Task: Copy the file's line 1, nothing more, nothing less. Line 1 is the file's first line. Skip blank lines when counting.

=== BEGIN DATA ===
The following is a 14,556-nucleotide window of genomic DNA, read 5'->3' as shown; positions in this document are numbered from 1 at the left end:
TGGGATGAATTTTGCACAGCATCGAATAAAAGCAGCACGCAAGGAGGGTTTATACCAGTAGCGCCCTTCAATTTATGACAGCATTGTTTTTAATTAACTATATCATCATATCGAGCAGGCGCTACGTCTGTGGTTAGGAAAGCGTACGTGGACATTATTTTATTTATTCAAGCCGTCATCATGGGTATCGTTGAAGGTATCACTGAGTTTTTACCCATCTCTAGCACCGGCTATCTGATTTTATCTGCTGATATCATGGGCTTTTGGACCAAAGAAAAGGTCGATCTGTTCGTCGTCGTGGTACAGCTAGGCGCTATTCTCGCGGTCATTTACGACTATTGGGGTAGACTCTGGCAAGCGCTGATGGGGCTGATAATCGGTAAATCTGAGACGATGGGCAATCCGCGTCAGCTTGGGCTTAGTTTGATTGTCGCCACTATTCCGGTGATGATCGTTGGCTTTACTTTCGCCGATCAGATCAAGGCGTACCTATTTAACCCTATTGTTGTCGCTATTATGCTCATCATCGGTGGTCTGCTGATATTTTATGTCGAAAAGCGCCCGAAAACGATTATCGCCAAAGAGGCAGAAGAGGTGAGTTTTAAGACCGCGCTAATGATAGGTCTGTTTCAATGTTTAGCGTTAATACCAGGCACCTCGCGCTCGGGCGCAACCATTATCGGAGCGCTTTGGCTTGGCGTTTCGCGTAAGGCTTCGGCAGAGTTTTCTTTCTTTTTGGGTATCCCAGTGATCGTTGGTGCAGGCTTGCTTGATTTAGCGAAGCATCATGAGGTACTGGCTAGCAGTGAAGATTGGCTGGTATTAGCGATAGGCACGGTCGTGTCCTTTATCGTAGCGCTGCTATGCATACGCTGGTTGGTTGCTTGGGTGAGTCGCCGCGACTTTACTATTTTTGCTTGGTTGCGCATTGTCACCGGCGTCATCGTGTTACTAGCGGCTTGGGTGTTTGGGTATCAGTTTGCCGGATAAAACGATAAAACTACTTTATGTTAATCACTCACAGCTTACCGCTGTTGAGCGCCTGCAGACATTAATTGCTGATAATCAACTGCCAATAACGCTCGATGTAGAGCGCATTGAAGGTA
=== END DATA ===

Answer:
The following is a 14,556-nucleotide window of genomic DNA, read 5'->3' as shown; positions in this document are numbered from 1 at the left end: